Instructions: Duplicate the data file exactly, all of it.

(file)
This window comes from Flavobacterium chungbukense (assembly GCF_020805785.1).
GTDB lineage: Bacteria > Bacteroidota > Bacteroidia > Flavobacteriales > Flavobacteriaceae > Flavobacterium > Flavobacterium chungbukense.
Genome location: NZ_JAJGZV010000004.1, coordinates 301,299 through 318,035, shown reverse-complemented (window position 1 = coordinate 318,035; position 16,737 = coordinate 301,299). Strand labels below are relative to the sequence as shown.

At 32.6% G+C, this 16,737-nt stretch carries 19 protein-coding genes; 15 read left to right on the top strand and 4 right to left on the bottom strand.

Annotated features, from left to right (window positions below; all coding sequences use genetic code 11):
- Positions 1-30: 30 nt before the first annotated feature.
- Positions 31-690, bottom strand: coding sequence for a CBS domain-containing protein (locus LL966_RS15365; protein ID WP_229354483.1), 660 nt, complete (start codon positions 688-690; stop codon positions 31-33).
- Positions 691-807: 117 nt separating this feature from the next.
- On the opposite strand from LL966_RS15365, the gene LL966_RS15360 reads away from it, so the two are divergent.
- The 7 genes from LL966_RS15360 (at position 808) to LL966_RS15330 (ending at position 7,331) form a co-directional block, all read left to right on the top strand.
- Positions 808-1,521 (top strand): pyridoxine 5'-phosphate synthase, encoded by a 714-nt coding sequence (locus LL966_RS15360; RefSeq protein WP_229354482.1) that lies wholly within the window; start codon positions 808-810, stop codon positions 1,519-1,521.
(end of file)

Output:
This window comes from Flavobacterium chungbukense (assembly GCF_020805785.1).
GTDB lineage: Bacteria > Bacteroidota > Bacteroidia > Flavobacteriales > Flavobacteriaceae > Flavobacterium > Flavobacterium chungbukense.
Genome location: NZ_JAJGZV010000004.1, coordinates 301,299 through 318,035, shown reverse-complemented (window position 1 = coordinate 318,035; position 16,737 = coordinate 301,299). Strand labels below are relative to the sequence as shown.

At 32.6% G+C, this 16,737-nt stretch carries 19 protein-coding genes; 15 read left to right on the top strand and 4 right to left on the bottom strand.

Annotated features, from left to right (window positions below; all coding sequences use genetic code 11):
- Positions 1-30: 30 nt before the first annotated feature.
- Positions 31-690, bottom strand: coding sequence for a CBS domain-containing protein (locus LL966_RS15365; protein ID WP_229354483.1), 660 nt, complete (start codon positions 688-690; stop codon positions 31-33).
- Positions 691-807: 117 nt separating this feature from the next.
- On the opposite strand from LL966_RS15365, the gene LL966_RS15360 reads away from it, so the two are divergent.
- The 7 genes from LL966_RS15360 (at position 808) to LL966_RS15330 (ending at position 7,331) form a co-directional block, all read left to right on the top strand.
- Positions 808-1,521 (top strand): pyridoxine 5'-phosphate synthase, encoded by a 714-nt coding sequence (locus LL966_RS15360; RefSeq protein WP_229354482.1) that lies wholly within the window; start codon positions 808-810, stop codon positions 1,519-1,521.